Background: Despite evidence on the positive impact of trust in a doctor-patient relationship on health outcomes, there are limited studies conducted in Pacific Island Countries including Fiji. This study was conducted to assess the current level of patient trust in doctors and investigate its determinants in Fiji. Method: A random sample of 410 participants attending the outpatient services completed the self-administered structured questionnaire. The response rate was 91% (N=375) and data was analyzed using descriptive statistics and analytic analysis using logistic regression. Result: Mean age of participants was 38years (±15yrs). The majority of patients had partial trust in their doctors compared to full trust (61.6% vs 38.4%). More than half of the participants perceived doctor’s communication behavior as fair rather than good (53.6% vs 45.6%). Those over 50 years (OR 1.96; p=0.007, 95% CI: 1.198–3.226) and those who perceived doctors’ communication behavior as good (OR 8.48; p=0.0001, 95% CI: 5.257–13.709) were significantly more likely to have full trust in the doctors. Conclusion: This study reveals that age and communication are determinants of trust in Fiji. In view of the current perception of the doctors’ communication behavior, Fiji’s Ministry of Health and Medical Services should implement policies to give equal importance to the communication skills of the doctors together with their clinical skills and enforce it in the medical schools.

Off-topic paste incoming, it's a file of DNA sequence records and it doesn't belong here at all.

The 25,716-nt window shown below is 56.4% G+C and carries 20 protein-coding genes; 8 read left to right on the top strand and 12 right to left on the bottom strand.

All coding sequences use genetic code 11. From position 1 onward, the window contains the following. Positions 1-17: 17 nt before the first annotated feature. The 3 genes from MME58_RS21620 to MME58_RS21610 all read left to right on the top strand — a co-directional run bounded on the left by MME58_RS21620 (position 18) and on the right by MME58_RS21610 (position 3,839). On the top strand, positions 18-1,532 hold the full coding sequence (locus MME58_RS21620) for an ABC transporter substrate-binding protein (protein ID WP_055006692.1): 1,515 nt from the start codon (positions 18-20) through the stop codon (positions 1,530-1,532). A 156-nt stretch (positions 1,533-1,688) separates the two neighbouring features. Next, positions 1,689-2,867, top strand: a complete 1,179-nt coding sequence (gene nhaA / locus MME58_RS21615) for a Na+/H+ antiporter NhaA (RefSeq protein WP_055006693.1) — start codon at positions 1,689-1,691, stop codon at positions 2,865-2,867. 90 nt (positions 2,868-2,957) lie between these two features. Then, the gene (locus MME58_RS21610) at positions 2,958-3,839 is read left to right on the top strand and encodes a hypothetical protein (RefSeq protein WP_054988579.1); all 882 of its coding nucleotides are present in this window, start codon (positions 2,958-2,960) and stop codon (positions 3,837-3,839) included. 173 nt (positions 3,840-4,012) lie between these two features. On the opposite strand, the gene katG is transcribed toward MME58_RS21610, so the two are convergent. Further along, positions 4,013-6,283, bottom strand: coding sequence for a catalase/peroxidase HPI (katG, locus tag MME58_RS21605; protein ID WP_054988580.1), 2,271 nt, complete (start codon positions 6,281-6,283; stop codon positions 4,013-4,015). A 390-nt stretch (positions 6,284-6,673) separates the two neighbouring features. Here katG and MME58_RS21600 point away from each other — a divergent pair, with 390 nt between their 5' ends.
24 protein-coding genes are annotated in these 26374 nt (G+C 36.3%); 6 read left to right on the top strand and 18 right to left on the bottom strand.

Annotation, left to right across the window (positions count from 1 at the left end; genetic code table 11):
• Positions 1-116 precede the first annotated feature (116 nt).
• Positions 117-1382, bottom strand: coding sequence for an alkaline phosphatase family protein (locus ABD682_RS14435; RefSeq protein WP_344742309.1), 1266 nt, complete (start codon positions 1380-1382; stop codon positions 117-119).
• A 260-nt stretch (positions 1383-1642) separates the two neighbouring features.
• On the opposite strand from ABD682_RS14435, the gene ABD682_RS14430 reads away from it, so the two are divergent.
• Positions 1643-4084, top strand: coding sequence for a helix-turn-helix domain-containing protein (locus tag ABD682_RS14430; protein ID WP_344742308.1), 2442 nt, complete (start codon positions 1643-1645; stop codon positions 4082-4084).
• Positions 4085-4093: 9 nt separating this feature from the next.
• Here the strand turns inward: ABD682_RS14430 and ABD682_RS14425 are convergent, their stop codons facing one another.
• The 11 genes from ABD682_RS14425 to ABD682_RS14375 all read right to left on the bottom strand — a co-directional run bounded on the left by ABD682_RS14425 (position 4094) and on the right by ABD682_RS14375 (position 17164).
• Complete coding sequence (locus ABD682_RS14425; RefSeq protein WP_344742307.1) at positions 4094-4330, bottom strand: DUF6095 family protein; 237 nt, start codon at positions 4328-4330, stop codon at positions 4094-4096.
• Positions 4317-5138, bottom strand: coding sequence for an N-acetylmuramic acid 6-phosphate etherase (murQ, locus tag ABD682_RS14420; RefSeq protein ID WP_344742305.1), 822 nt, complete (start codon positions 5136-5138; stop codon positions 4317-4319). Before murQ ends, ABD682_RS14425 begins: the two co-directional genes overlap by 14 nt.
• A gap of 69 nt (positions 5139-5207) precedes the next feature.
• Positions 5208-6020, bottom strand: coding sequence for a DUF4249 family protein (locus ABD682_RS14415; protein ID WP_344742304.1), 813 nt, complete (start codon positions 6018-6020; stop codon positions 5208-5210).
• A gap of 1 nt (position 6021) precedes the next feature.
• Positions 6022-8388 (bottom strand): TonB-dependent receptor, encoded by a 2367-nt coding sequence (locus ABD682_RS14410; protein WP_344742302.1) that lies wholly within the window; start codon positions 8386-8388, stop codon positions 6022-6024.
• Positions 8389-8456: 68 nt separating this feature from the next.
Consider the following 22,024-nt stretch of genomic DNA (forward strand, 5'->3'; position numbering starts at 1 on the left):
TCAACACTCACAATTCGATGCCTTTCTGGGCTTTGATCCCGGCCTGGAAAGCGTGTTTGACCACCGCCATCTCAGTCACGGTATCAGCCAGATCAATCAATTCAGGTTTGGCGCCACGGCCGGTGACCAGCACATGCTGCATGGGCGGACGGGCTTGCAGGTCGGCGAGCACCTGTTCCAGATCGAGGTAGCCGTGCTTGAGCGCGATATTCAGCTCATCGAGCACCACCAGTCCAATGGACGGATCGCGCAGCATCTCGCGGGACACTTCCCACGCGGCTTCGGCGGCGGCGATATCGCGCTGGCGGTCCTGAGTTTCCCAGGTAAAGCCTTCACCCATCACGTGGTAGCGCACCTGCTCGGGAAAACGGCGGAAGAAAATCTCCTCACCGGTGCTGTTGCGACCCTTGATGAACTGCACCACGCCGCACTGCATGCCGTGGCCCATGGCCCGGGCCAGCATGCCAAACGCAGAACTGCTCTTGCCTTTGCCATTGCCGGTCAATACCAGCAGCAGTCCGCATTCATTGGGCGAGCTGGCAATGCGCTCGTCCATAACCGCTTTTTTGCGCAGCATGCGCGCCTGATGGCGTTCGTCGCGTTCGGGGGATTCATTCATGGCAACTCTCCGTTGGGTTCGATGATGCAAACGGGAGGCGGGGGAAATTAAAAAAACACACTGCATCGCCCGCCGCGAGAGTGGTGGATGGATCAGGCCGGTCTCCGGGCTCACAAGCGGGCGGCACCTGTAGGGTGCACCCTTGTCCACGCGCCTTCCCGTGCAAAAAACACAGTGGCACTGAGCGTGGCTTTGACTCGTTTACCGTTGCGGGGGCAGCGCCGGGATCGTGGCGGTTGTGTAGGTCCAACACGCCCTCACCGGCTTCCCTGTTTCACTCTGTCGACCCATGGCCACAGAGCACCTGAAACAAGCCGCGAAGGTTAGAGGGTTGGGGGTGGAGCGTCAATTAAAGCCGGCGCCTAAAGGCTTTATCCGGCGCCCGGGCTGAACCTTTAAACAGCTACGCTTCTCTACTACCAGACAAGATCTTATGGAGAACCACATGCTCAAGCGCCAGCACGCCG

|Number of pages||9|
|Journal||International Quarterly of Community Health Education|
|Early online date||21 Oct 2020|
|Publication status||E-pub ahead of print - 21 Oct 2020|
- doctor-patient communication